The same applies in a broader sense to companies that do not fulfill stated or unspoken promises. McDonald’s is a fast-food chain that may not be known for offering variety in its offering, but which, in turn, offers availability and the feeling of knowing what you are getting. A Big Mac tastes just as good in Köping as in Cape Town, and it has tasted the same for decades.
What would happen if a McDonald’s restaurant first opened at three in the afternoon like any pub restaurant?

What would happen if they didn’t offer the same Big Mac like any other McDonald’s restaurant? It would break the entire concept of accessibility and predictability that the fast-food giant has gradually built up over the years and, by extension, the trust that McDonald’s has gained from consumers would be broken when customers no longer get what they expect.

Long-term

A good customer relationship is characterized by being long-lasting. Just as with the stated and unspoken customer promises that are about trust, the customer relationship holds that the higher the customer’s expectations about the longevity of the relationship, the better the prospect that you can create loyal and loyal regular customers.

However, as I have said, long-term is not sufficient in itself, just as we have pointed out before. For example, a customer who chooses the surplus company for their clothing purchases on recurring occasions can do so only because the price there is lower than at H&M. Many companies compete with sales price as the main competitive advantage, but relationship marketing is also important for such companies.

Even if the customer first considers the surplus company as a spot market where they can find the lowest prices, he or she can choose to visit the surplus company over time because it feels a confidence in the business. Good relationship marketing in this situation is about getting the customer to visit the surplus company and shop there, even though the already cheap clothes might be even cheaper to buy elsewhere.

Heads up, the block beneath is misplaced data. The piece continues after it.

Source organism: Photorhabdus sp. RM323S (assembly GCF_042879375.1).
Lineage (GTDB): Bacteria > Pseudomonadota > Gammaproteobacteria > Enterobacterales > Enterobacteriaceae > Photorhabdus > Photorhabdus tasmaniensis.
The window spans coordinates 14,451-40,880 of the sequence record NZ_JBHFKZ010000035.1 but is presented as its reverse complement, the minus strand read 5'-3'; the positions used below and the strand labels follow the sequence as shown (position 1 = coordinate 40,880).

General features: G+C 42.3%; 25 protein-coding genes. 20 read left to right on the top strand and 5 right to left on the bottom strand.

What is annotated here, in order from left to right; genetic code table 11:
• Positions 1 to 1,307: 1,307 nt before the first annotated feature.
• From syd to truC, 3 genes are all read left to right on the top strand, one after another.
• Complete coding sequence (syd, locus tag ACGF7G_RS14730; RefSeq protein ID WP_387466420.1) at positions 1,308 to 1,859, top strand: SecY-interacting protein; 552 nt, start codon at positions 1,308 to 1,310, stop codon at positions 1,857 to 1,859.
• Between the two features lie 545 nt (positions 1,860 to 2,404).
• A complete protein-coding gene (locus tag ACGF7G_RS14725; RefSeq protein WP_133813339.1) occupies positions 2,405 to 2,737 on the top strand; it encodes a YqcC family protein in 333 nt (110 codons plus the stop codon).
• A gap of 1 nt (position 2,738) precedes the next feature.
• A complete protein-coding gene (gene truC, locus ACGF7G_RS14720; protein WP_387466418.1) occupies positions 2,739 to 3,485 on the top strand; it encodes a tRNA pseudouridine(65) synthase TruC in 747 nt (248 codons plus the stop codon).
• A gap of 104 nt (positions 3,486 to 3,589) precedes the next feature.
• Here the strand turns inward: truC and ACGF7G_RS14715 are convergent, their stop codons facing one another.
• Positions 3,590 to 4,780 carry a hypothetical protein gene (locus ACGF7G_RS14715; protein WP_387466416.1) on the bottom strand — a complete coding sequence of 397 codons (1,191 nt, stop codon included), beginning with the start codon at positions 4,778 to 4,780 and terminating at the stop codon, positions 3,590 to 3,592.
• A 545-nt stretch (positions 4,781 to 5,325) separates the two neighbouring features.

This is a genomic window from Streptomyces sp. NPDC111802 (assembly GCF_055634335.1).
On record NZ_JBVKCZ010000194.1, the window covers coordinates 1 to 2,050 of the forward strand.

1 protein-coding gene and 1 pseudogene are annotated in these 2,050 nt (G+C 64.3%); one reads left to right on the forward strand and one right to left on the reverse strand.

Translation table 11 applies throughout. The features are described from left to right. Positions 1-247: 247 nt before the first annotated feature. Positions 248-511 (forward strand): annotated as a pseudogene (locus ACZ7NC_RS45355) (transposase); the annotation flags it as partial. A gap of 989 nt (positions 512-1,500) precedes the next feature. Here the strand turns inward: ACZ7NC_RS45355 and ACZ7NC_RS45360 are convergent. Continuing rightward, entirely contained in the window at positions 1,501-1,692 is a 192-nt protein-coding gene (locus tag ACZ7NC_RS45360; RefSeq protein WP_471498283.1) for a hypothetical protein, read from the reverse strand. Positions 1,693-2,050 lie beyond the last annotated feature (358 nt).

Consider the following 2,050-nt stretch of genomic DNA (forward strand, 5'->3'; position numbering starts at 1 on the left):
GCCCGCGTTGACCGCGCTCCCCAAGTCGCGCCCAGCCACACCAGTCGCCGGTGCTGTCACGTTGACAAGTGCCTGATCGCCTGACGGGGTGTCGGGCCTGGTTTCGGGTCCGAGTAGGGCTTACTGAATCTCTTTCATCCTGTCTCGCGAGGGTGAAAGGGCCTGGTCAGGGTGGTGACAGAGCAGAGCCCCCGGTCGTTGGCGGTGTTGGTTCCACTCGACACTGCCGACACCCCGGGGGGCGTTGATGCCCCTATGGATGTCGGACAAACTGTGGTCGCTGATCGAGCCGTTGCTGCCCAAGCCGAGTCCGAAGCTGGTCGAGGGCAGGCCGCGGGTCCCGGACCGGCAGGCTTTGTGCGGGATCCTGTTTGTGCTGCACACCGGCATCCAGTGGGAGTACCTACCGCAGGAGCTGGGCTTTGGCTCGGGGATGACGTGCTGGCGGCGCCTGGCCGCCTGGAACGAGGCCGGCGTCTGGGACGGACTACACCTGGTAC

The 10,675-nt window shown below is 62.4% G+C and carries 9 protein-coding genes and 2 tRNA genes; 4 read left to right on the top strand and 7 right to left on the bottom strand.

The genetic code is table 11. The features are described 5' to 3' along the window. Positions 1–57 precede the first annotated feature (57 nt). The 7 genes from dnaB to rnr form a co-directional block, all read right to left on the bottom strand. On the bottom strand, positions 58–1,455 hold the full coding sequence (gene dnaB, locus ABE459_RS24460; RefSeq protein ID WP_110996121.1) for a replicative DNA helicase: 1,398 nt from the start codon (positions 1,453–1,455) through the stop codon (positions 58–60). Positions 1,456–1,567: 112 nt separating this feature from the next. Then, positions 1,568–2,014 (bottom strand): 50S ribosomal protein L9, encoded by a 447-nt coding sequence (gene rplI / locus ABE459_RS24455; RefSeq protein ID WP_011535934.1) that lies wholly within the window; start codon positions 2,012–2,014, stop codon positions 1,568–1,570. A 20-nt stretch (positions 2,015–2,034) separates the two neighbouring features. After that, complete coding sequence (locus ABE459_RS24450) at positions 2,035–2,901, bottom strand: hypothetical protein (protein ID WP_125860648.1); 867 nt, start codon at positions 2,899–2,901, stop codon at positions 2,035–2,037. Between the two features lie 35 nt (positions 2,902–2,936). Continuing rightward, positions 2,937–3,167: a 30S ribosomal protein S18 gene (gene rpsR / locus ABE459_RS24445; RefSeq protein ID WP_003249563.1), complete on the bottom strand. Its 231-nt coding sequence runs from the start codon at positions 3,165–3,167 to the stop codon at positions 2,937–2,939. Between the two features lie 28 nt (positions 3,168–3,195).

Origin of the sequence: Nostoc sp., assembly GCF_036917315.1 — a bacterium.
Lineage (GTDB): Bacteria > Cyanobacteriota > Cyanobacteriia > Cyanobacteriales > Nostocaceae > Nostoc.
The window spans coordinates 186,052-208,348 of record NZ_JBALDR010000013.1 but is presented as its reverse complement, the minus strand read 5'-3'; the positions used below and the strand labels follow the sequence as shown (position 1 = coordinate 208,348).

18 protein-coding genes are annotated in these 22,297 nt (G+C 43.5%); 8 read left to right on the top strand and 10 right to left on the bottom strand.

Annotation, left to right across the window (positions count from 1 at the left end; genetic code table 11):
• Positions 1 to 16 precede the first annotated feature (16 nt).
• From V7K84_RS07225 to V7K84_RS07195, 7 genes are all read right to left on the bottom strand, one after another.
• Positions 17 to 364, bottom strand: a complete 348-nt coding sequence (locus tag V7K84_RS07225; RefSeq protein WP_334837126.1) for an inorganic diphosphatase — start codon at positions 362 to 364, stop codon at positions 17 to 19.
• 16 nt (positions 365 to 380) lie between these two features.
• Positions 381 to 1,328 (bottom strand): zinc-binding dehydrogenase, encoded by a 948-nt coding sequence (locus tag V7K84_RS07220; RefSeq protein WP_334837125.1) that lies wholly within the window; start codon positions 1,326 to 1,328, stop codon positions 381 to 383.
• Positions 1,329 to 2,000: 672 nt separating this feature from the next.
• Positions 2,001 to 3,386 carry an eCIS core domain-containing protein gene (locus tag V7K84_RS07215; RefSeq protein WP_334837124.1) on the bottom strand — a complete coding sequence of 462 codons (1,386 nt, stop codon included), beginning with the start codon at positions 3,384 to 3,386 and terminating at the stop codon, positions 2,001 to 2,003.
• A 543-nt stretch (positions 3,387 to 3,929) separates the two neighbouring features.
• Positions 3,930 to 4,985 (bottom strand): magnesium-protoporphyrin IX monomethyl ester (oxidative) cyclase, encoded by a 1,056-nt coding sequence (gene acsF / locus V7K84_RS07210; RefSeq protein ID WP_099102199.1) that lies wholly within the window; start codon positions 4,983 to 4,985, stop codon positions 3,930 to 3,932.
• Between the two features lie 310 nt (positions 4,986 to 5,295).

Longevity in the customer relationship is basically about endurance. It is about feeding the relationship with enough time and energy for it to develop and deepen. Companies that compete with price often see themselves as players in spot markets where it is for the customer to find the best price only for the moment and for the individual occasion.

This theoretical view contrasts with relationship marketing, which instead wants to emphasize that customers who prioritize the best price are not really looking for the best price at every single moment, but the best price at all times! They then choose to become long-term customers at certain low-price chains for which they have confidence, without comparing whether there are actually cheaper alternatives for each of the individual buying opportunities.

In economics theory, where the idea that customers are looking for the best price in spot markets originates, there is very often an assumption that all customers have perfect information about where the price is best. In reality, we, economists and others, know that no consumer has such perfect information.

Instead, it is for companies with a low-price profile to build long-term relationships with customers who are assured that the company can deliver low prices at all times, although at each of these occasions there may be a better price elsewhere on the market.